(First posted over a year ago)
I have a daughter 16, a son 18, another son 19 and another daughter 21. And while I find some of their movie choices questionable, I find the rating system used to evaluate the content of the movies they watch laughable and dangerous.
I was always the member of any group attending a movie to insist that I not miss the previews. Opening night of a long awaited movie would produce the best movie trailers of yet more favorites. I have several times made a movie selection based on the fact that a new trailer was showing at a particular theatre for a movie I really wanted to know more about ("Serenity" and "Revenge of the Sith" come to mind). But I've lost my passion for movie trailers at the theatres.
I have begun a steady campaign over the last few years of complaining to friends and family that I am becoming increasingly motivated to speak out against being a captive audience while waiting for the movie I paid to see. Now every movie with an "R" rating has the vilest and most disgusting remake of every horror film imagined, promoted in a movie trailer designed to get as much of an emotional response from me as is possible in 2 minutes or less.
Just this week a couple of friends and I went to see the action movie "Crank". The star of the movie is very good at this sort of movie and I knew a few guys would enjoy this afternoon movie like a few kids on a Saturday afternoon watching western matinees. But I was very near demanding my money back (and would have had I been with my kids or my wife) after the movie trailer Horror film fest I had poured over me like a bucket of blood in the movie "Carrie".
My wife is finally starting to see my point when I tell my 4 young adult children how mind polluting these movies are. I don't know what the psychological effect these movies have on the young minds they are marketed to but I bet someone does and it is exactly what "They" want.
While sex on the beach between two consenting adults can get you the dreaded NC-17 rating if you show too much skin, but the same scene accompanied with the disemboweling of one of the lovers by the other is awarded an “R”. I am a very tolerant guy and promote a lot of freedom for my children and myself, but allowing movies like “Hostel” (young men and women take a trip to Europe and are tortured to death with power tools in graphic detail) in my home is the same as allowing a drum of toxic waste to be stored under my dining room table.
Having teenagers for the past decade has exposed me to what is being dumped into their minds. Unlike many parents I am very happy that the Internet allows them to pick their entertainment rather than have them mass marketed into thinking that they and all of their friends are missing something if they don’t see the next “gorefest” ‘coming soon to a theatre’ near them. I am often distracted at home by the hooping and hollering of a room full of teenagers watching video clips on the Internet of other teens doing amazing and/or stupid things that are very entertaining.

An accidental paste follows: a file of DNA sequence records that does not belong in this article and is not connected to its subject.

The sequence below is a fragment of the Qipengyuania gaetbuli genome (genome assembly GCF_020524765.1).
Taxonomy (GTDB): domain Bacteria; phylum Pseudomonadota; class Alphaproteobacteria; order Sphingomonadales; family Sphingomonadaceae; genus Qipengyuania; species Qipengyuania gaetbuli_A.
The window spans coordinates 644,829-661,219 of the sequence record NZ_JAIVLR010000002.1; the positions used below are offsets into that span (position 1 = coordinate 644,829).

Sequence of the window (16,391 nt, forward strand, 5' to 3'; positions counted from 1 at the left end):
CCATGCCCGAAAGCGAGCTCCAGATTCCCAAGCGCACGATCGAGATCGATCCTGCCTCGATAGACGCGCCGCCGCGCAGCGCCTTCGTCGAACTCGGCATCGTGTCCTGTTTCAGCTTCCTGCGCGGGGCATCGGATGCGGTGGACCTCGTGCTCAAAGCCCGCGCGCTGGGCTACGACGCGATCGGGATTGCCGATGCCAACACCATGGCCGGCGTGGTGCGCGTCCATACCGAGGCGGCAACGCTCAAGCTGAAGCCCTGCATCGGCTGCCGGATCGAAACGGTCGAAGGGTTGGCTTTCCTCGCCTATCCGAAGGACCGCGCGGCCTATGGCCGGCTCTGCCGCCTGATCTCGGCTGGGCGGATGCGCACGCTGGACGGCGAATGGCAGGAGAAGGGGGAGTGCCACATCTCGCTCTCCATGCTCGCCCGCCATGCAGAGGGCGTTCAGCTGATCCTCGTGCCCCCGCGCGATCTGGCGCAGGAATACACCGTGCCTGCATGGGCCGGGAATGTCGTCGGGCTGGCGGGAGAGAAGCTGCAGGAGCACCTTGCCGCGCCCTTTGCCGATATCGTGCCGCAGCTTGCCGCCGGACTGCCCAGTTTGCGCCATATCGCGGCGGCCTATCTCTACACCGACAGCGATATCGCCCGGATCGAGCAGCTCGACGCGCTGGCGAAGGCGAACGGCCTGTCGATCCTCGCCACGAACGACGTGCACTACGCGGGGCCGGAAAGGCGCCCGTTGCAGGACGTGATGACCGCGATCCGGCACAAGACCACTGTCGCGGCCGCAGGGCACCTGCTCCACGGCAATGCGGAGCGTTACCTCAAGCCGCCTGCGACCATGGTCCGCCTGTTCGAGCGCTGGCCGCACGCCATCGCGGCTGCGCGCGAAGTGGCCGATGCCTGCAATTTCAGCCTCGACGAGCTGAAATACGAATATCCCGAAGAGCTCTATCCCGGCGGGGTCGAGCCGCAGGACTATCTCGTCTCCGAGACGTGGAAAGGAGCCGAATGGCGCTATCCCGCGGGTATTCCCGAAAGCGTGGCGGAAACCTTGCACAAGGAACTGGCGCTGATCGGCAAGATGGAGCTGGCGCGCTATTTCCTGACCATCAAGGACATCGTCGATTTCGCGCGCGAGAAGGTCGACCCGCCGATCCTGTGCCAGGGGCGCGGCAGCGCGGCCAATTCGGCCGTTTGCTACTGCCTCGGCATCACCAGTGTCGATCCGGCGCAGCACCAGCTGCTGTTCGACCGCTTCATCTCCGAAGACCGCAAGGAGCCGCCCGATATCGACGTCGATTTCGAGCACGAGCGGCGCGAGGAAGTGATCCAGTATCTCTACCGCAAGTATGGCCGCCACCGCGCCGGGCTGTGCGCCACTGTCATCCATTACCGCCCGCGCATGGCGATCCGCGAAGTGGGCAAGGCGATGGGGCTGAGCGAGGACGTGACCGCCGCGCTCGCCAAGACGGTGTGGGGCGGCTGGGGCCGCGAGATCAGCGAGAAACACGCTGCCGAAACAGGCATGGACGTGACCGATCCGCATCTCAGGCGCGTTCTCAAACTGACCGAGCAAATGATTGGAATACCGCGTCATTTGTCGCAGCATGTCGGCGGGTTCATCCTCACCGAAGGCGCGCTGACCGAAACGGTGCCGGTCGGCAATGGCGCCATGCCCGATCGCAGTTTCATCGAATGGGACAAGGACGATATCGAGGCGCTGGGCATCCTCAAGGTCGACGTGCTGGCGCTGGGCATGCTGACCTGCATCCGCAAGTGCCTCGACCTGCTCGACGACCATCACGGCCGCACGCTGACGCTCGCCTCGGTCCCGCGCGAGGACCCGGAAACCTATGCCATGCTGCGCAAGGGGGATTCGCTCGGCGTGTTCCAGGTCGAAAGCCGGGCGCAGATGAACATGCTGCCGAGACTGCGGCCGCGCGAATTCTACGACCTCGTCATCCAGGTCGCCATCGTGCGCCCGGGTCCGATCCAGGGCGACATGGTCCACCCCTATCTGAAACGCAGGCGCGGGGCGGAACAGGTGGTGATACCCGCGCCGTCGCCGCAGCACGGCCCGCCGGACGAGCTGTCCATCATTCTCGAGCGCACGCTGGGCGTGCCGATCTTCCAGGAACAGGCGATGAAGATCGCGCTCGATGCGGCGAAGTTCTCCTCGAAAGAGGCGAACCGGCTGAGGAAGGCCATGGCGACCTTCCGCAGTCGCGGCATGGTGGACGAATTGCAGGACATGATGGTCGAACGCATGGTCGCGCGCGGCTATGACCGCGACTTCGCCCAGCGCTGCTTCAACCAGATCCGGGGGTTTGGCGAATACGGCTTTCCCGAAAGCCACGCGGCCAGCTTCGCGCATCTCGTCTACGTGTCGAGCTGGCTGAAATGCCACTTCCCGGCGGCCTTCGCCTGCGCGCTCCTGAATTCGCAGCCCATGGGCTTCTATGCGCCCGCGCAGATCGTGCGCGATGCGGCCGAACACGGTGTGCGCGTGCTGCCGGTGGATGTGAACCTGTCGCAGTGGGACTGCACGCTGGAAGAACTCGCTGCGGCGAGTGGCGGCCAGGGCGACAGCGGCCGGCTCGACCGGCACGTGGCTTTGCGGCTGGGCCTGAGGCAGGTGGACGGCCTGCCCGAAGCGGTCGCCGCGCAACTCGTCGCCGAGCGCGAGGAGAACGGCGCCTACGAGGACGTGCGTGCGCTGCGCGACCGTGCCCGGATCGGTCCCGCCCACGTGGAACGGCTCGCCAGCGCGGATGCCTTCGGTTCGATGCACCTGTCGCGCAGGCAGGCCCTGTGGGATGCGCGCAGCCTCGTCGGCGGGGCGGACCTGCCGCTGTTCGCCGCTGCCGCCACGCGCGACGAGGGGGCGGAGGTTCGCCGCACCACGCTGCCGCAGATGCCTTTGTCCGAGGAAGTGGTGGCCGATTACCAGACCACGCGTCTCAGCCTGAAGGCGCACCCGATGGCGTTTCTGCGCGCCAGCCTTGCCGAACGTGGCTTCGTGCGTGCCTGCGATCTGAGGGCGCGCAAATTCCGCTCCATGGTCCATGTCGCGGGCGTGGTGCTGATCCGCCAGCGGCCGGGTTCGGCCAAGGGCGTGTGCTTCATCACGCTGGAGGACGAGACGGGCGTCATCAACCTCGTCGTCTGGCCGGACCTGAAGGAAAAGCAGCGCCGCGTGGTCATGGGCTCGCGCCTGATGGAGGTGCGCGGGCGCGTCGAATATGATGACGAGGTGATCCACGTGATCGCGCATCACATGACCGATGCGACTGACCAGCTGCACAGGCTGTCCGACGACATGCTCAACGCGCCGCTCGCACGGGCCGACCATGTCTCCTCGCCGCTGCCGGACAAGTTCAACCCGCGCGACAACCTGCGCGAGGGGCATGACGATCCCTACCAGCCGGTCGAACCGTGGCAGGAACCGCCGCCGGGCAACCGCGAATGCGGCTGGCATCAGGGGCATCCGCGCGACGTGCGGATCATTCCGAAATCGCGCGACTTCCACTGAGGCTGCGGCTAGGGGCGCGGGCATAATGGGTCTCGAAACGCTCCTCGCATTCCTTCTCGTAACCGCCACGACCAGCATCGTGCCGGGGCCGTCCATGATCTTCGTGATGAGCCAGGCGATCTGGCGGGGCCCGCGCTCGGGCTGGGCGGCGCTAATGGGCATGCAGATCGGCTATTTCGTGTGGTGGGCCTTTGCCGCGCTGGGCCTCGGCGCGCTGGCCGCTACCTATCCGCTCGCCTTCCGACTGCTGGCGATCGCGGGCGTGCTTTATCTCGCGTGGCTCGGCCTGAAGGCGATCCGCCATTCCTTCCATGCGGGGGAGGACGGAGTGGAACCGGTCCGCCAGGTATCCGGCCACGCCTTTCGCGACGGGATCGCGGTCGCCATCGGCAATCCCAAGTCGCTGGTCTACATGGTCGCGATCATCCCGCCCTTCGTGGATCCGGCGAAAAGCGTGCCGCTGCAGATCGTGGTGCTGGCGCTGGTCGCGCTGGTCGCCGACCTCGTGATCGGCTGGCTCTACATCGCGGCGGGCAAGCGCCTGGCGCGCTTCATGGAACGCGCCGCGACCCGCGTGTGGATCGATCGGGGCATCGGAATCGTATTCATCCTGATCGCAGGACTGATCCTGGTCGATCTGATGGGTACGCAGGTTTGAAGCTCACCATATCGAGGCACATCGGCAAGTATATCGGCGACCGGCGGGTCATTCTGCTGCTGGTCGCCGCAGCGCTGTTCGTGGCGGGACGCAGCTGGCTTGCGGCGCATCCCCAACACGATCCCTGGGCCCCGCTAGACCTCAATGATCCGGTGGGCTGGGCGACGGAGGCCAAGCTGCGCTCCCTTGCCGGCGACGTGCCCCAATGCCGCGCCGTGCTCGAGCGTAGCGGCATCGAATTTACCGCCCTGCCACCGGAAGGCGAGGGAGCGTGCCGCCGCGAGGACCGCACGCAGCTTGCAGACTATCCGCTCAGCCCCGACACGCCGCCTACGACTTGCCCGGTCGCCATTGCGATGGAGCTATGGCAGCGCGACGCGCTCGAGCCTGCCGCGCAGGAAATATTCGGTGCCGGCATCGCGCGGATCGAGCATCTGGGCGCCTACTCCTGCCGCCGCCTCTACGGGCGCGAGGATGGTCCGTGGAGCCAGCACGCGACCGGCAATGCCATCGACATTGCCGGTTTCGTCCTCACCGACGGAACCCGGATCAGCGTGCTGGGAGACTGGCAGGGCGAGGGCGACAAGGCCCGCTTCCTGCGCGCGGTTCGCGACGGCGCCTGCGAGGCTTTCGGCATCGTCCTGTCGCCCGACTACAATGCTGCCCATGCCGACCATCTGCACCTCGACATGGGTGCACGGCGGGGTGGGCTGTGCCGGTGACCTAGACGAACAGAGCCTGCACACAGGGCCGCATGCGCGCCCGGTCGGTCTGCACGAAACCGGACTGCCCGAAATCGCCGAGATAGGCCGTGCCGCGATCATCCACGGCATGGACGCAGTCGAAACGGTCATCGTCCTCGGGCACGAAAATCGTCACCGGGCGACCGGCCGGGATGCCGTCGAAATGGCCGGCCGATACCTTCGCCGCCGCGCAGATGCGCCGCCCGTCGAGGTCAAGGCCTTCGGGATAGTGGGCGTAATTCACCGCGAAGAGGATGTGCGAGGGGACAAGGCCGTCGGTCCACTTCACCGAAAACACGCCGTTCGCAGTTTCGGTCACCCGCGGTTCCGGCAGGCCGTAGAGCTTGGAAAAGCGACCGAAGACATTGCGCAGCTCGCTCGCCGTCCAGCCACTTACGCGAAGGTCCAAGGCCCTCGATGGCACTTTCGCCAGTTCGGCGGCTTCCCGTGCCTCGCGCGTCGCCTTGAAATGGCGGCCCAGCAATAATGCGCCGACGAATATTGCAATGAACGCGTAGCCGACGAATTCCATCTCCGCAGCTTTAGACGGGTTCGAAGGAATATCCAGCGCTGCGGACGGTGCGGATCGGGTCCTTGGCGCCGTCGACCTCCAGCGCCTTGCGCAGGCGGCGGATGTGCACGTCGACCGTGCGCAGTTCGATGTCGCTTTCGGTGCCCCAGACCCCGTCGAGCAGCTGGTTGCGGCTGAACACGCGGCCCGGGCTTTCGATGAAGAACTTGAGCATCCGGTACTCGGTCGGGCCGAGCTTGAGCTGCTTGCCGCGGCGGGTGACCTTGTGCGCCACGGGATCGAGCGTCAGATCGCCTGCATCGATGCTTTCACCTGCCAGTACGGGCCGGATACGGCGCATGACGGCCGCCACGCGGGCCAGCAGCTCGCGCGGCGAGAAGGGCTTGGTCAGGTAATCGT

Internet pornography has its own worries on the development of a young mind and we have done our part as parents and are pleased with the resulting adults we are raising. My wife Donna and I have a running debate on the relative damage done by porn vs. horror films. While the argument can be made for living a life without either I certainly prefer one over the other (and which preference of one over the other would scare you more???)
What is also interesting is the binding of sex and violence in many of the teen horror films. Many years ago I remember one of these films on cable TV (Jason/Leatherface/13 whatever) where two teenagers were having sex on a small bed one summer night at ‘Camp Slaughterfest’ when our ghoulish hero sneaks up on them and drives a spear through both of them and the bed pinning them to the floor. This is just one example of the various bondings of teenager sex and violence.
With the training of a parent I think I can venture a guess that the effect (if not the intention) that sex results in death and dismemberment is part of some larger intent (must be my suspicious mind). A young undeveloped mind is unpredictable and I don’t feel comfortable linking sex and gore as much as the movie industry is guided into doing by the rating system. Market forces always apply and if high emotions and T&A are only available in horror flicks then that is where the teenagers will get it. In my day we got our T&A from movies like “Kentucky Fried Movie” and “Caddyshack” (don’t remember the scene do you?). If the majority of our high school group of friends could convince the rest of us to go see a scary movie we were pretty sure bare perky breast were not going to be on the screen.